Brazil has a heterogeneous population comprising indigenous, European, and African ancestral roots that have contributed to carrier risks for certain autosomal recessive disorders, such as sickle-cell disease, thalassemias, cystic fibrosis, and (in the Ashkenazi Jewish Brazilian population) Tay-Sachs disease.
An anonymous online survey was distributed to Brazilians using Facebook and Reddit. A total of 353 eligible participants responded. This study explored knowledge of these disorders, knowledge of autosomal recessive inheritance, perception of carrier risk, and interest in carrier screening. The mean knowledge score was 53% (range: 15% to 100%) and was not significantly associated with level of education. Physicians had significantly higher knowledge scores than all other professions. Non-physician healthcare professionals, however, did not have higher knowledge scores when compared to non-physician professionals. Overall, perception of carrier risk was low. Participants expressed high interest in carrier screening, regardless of demographic background. Seventy-eight percent of participants expressed high interest in carrier screening, and 91% expressed high interest specifically in carrier screening for life-threatening disorders if treatment were available. Participants preferred having carrier screening prior to pregnancy compared to during pregnancy or waiting for newborn screening (p<0.001). Additionally, 86% of participants were interested in carrier screening for disorders that are not typically included in newborn screening.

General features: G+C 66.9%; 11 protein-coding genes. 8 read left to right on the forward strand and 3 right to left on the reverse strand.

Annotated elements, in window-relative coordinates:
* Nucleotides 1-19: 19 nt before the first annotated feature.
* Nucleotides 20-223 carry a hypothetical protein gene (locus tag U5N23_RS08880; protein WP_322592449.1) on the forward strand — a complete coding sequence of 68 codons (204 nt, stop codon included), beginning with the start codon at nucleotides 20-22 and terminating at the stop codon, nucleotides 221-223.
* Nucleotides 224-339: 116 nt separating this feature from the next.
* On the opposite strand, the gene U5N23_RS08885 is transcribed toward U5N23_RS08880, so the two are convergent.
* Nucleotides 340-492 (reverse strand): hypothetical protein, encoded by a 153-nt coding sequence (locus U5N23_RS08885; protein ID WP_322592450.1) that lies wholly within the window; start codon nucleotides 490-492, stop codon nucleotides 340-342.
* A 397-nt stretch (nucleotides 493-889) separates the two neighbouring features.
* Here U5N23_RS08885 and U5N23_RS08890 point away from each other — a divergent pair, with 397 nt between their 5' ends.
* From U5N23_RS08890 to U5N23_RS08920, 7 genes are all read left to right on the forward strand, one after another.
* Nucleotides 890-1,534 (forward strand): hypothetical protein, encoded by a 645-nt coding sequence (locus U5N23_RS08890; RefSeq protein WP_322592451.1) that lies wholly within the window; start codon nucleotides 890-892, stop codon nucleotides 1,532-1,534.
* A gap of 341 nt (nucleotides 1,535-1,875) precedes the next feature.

Challenges to implementing a screening program in Brazil include the shortage of genetics-trained professionals and lack of infrastructure. The carrier risks for these disorders, and the interest presented here, justify a need for expansion of Brazil’s genetic services to include population-wide preconception and prenatal carrier screening.